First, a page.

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9 of 9 people found the following review helpful By A Customer on October 10, 2000
Format: DVD
The pragmatism present in Dutch art and culture is presented magnificently in this early film by the future director of Showgirls. (In fact, Showgirls makes a lot more sense once you've seen this film.) This is Pretty Woman done correctly--and twenty years earlier at that. Katie's final goal in her journey through prostitution is not a prince charming, but economic freedom, independence, social standing and a sense of self. Beautiful cinematography by Jan De Bont, future director of Speed and Twister. Based on a true story.
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4 of 4 people found the following review helpful By M. Hencke on January 4, 2004
Format: DVD
Awesome! Great performances, cinematography, score and of course direction. Brilliant and realistic period film about a young girl struggling through poverty stricken Europe in the late 1800's in the Netherlands. The ending may seem abrupt to some but it does thankfully end on a happy note.
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2 of 3 people found the following review helpful By filterite on August 17, 2004
Format: DVD
This film is visually stunning with a soundtrack that sounds truly haunted. Occasionally the film lets itself down with it's editing. I sometimes feel disorientated thinking " wait slow down will you." Having said that - this film is well acted, and really puts you in the Netherlands of the 19th Century. It may not be as hard hitting and exciting as Turkish Delight but this film is equally competent and well worth watching.
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2 of 5 people found the following review helpful By A Customer on September 18, 2003
Format: DVD
This movie was far overrated. I bought it because everybody seemed to be giving away stars. At one point I actually yawned. I just couldn't feel what Katie was feeling at all. Granted, the acting, costumes, setting etc. were great. I just think the film failed to really pull the audience in. Katie's character was too vague, hence we really didn't get into her mind. There was absolutely no climax. Just a series of quick transitions from point A to B with nothing to make you really shake your head, or your fist. For pete's sake, the woman was forever starving, and not to mention raped, yet I couldn't foster up an ounce of pity for her (and this is coming from someone who still hasn't watched "The Lion King", because I heard one of the lions died). I'll tell you this though, you'll get more reaction out of Katie if you mess with her food. Yep, steal her bread and she'll introduce your face to some heavy duty washing solution that could blind you. But rape her, and she'll merely break your window and run away with a satisfied smirk.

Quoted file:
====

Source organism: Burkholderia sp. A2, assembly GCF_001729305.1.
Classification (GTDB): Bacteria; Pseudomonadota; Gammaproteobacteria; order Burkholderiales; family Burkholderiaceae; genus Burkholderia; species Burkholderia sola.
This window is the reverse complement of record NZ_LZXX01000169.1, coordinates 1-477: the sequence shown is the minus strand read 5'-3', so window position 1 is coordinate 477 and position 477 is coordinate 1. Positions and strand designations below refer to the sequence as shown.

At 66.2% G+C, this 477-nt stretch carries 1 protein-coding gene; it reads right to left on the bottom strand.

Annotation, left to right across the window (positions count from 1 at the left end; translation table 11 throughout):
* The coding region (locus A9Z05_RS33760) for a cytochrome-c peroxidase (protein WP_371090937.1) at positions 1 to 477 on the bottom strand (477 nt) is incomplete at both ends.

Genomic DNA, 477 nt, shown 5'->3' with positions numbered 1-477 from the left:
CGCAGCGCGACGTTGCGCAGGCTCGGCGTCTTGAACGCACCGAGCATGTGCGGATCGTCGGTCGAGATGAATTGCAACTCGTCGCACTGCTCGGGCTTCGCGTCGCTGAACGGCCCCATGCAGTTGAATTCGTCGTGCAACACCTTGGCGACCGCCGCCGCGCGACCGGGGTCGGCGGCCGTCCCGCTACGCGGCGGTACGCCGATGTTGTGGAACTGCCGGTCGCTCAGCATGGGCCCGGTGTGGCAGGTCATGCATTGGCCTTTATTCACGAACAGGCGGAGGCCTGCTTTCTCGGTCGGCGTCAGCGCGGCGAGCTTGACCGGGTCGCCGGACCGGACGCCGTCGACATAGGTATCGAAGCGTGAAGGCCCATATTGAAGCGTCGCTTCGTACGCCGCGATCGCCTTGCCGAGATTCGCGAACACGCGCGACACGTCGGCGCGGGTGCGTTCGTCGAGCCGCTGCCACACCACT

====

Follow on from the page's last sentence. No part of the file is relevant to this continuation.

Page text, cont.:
And what's up with the ending? Did they run out of $$? I don't know if reading these reviews actually raised my hopes up too high, or maybe it's the fact that I'd just finished watching "Turkish Delight", also with Rutger and Monique, and absolutely loved it. Bottom line: mediocre film, better just to rent it. I certainly won't be watching this again for at least another year or two.